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Food waste is a big problem around the world. According to the Food and Agriculture Organization (FAO) of the United Nations, roughly one-third of all the food produced in the world, or 1.3 billion tonnes, gets lost or wasted annually.

Australia’s Department of Environment and Energy estimate food waste to cost the Australian economy around $20 billion each year, with Aussies throwing away around 3.1 million tonnes of food annually.
And it’s just as serious in our part of the world. Studies have shown that Singapore households get rid of S$200 million (US$149 million) worth of food waste a year. Across the Causeway in Malaysia, a report has revealed that Malaysians waste 15,000 tonnes of food a day, of which 3000 tonnes is still edible – that’s enough to feed two million people.
A partnership between the Waste Management Institute of New Zealand, (WasteMINZ), the Ministry for the Environment and 59 councils around the country has estimated New Zealand households threw away 122,547 million tonnes of food annually, adding up to some NZ$872 million.

Those numbers are mind-boggling!

While we can’t solve the issue of food waste overnight, there are small steps we can take to play our part.

Here are 5 simple tips:

1. Buy only what you need

1. Buy only what you need
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This might seem obvious but it is one of the reasons why we’re left with so much food waste.

We go overboard buying groceries that we end up not eating and just throwing away.

This happens a lot with fresh produce, such as vegetables and fruits.

By the time we notice them again in the fridge, they may have gone bad.

So make a grocery list and stick with it, and if you stray, make sure you use up the items asap.

2. Do a regular fridge audit

2. Do a regular fridge audit
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Go through the items in your fridge at least once a week to see what’s nearing their best-by date.

Vegetables that look like they’ve seen better days can be made into a simple stir fry, or even stock.

Bread that’s a few days old can be made into a sandwich for tomorrow’s lunch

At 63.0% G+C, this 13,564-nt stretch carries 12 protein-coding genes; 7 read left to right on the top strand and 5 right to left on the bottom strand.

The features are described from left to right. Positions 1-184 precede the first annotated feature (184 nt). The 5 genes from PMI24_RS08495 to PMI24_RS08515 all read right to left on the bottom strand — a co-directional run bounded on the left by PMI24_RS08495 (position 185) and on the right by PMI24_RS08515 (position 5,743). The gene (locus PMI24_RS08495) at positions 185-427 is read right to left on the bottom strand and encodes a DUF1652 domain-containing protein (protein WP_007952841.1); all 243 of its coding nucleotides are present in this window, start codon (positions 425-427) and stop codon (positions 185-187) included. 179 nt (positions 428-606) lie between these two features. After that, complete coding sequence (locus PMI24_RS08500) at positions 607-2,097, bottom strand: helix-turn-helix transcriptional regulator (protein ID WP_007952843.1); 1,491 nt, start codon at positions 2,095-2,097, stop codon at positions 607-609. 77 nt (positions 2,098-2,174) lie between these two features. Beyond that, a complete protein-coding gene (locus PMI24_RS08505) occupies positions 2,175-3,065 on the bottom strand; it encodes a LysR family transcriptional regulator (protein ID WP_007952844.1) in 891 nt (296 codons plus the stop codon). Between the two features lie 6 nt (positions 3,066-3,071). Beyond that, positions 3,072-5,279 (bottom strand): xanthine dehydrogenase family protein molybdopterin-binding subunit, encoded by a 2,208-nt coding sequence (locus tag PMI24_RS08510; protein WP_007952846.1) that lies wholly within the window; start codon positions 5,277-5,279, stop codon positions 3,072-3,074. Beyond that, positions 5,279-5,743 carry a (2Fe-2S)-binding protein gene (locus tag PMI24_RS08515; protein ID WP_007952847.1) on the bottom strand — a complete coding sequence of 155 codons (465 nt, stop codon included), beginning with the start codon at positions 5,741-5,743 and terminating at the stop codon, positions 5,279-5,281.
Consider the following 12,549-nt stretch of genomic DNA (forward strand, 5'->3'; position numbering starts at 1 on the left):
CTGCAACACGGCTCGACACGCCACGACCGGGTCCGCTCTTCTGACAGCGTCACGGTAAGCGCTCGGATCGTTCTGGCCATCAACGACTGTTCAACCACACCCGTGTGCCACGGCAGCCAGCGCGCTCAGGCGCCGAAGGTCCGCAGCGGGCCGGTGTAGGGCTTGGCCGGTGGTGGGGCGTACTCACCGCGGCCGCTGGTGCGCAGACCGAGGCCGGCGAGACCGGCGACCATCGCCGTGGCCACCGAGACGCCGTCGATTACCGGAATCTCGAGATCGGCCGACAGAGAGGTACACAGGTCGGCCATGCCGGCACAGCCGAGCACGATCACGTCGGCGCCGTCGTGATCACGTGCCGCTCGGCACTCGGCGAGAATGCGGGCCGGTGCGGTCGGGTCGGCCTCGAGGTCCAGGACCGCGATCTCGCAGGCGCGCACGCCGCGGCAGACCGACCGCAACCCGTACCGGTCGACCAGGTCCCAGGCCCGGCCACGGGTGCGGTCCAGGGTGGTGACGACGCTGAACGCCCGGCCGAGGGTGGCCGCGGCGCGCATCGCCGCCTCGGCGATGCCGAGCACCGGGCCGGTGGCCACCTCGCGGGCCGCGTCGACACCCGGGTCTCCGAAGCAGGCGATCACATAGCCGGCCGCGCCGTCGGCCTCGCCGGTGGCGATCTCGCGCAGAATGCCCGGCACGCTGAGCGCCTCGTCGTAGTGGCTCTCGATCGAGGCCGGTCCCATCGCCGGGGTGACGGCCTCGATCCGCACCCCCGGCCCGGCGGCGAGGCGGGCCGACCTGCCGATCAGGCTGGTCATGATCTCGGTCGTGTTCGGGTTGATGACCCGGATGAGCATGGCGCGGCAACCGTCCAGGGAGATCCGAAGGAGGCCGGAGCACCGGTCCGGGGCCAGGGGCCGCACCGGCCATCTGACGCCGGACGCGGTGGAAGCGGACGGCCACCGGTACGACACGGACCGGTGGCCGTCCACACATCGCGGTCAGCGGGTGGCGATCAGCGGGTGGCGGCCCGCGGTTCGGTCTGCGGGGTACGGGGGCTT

3. Save your leftovers

3. Save your leftovers
Wikimedia

When eating out in restaurants, always ask to pack whatever food you didn’t finish.

This can make a great snack for later, and will save it from just being thrown away.

Here’s an extra tip: you might want to get the servers to pack half your portion the moment it’s served. This way, you also won’t end up overeating.

Food waste is a big problem around the world. According to the Food and Agriculture Organization (FAO) of the United Nations, roughly one-third of all the food produced in the world, or 1.3 billion tonnes, gets lost or wasted annually.

Australia’s Department of Environment and Energy estimate food waste to cost the Australian economy around $20 billion each year, with Aussies throwing away around 3.1 million tonnes of food annually.
And it’s just as serious in our part of the world. Studies have shown that Singapore households get rid of S$200 million (US$149 million) worth of food waste a year. Across the Causeway in Malaysia, a report has revealed that Malaysians waste 15,000 tonnes of food a day, of which 3000 tonnes is still edible – that’s enough to feed two million people.
A partnership between the Waste Management Institute of New Zealand, (WasteMINZ), the Ministry for the Environment and 59 councils around the country has estimated New Zealand households threw away 122,547 million tonnes of food annually, adding up to some NZ$872 million.

Those numbers are mind-boggling!

While we can’t solve the issue of food waste overnight, there are small steps we can take to play our part.

Here are 5 simple tips:

4. Store newer items at the back of the fridge

4. Store newer items at the back of the fridge
Wikimedia

Whenever you’re back with a new batch of groceries, place the new items at the back of the fridge and the older ones at the front so you’re constantly reminded of what you need to use up first.

5. Donate to food banks

5. Donate to food banks
Wikimedia

If you have canned foods that are close to their expiry dates but you’re sure you won’t be consuming them any time soon, why not donate them to the food bank?

A quick search online can get you the information of the nearest food bank or volunteer centre in your area.

Give them a call and find out if they’ll accept your items.

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